The physical dimensions and size requirements can be more complicated than you might think. On the low end, a resistance element to be used in the construction of a sheathed RTD generally requires only that the element is small enough to fit into the desired sheath ID. For cylindrical elements, such as wire-wound units, this is obvious-just don’t forget to allow for the wall thickness of the sheath. For thin film-type elements, we must apply the Pythagorean theorem; we need to know the width of the element, w, and the thickness of the element at its largest point, t. Then the minimum ID of the sheath will be given by; ID > (w2 + t2).
When we begin to discuss RTD probes and assemblies, the subject becomes more demanding. We need to examine the mounting arrangement: will it be used for direct immersion or with a thermowell? Or will it be something special, like an exposed airflow probe or surface mount sensor? Probe designs are endless in their configurations, and it seems that most applications have some unique requirements that make this a rather creative field in itself.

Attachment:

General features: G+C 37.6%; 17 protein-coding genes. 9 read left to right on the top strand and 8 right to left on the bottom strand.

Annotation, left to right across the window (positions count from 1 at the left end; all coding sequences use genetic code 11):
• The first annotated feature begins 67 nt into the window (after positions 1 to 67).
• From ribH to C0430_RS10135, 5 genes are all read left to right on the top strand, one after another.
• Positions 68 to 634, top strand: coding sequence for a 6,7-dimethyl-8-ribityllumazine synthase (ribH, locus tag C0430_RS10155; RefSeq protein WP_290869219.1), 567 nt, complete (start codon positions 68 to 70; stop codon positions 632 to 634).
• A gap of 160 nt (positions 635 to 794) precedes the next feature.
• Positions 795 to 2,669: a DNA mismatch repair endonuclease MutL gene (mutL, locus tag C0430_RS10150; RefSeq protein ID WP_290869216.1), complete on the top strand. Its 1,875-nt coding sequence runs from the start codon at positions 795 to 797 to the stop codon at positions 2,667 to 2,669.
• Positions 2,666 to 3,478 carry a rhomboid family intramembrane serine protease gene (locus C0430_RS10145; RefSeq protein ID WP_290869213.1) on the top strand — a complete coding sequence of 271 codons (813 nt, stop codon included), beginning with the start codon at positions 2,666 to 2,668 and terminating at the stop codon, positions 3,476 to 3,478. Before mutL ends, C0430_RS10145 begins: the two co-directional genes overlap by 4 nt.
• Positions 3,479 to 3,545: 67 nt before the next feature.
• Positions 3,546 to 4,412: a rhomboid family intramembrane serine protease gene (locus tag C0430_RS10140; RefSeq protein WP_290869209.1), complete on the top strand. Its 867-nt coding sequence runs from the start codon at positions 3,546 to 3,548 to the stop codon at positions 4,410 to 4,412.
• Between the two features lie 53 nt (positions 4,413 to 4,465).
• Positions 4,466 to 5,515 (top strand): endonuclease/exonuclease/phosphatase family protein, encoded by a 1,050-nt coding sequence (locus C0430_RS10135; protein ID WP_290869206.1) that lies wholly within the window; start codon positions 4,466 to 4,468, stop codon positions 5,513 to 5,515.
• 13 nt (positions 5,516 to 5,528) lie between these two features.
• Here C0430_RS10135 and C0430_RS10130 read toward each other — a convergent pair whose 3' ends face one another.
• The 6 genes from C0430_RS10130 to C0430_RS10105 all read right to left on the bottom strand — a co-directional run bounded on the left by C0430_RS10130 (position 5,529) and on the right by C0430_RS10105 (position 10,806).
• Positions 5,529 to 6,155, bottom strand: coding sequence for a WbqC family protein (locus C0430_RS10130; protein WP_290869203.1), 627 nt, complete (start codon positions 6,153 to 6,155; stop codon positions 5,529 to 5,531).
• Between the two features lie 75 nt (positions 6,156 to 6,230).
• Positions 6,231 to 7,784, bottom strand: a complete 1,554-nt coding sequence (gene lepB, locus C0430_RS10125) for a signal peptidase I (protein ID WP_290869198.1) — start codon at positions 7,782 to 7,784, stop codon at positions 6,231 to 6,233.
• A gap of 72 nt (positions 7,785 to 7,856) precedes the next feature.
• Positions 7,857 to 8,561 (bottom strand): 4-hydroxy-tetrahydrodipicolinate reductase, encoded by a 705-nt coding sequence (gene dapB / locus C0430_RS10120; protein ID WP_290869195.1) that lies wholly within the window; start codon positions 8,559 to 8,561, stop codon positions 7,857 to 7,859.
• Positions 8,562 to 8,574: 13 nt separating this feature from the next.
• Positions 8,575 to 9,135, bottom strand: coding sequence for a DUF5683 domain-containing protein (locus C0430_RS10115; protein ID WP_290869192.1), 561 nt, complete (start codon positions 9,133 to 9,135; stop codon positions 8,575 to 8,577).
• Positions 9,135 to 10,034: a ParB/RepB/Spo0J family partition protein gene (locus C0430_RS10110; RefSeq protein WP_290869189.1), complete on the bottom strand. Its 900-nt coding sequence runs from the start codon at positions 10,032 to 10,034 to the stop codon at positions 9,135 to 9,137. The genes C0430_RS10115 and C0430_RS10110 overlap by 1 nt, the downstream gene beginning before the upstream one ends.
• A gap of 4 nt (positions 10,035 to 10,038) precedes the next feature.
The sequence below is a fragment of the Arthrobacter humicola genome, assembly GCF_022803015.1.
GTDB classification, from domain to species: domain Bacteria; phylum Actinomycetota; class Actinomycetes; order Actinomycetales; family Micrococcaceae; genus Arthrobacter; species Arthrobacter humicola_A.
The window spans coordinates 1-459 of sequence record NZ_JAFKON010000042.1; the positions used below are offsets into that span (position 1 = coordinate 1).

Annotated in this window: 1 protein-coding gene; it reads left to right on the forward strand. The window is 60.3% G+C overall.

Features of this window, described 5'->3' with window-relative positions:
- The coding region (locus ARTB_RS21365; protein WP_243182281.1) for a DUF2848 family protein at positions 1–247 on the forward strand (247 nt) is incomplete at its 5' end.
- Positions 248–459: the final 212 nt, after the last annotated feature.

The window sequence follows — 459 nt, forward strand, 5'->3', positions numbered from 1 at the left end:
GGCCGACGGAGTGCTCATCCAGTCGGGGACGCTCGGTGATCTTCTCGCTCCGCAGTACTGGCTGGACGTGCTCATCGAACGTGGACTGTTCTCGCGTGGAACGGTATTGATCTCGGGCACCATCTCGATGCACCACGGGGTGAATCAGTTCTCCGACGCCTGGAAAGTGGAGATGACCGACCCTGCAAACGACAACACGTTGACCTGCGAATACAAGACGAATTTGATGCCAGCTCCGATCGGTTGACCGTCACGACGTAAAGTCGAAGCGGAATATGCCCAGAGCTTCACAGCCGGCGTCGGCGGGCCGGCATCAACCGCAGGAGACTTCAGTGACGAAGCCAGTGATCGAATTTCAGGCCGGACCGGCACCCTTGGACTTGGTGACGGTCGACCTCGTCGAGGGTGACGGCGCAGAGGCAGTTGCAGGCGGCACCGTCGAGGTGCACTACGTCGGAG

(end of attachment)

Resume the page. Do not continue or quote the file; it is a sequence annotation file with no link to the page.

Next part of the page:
In many applications, the probe is immersed in a small vessel or piping system. Dimensions here are generally limited to sensor diameter (which affects response time); immersion depth into the fluid; and the mounting arrangement, i.e., will the sensor be screwed into a threaded port, typically with ANSI tapered threads, or will it be used in con-junction with a fluid seal already in place? Or will some other special considerations need to be made? There may be other variables, such as pressure limitations or high flow, depending on the complexity of the application. It is always best to look at the whole picture. and then discuss it with your applications engineer.
Thermowells are generally used for larger vessels and systems so that the system will not have to be drained in the event the sensor requires calibration or changing. Assuming the thermowell has already been specified, we need only to specify the probe diameter (typically ¼ in. OD for a 0.260 in. bore well), the depth of the thermowell bore, and how the RTD will be secured into the well (typically spring-loaded through a ½ in. NPT nipple or hex-nipple).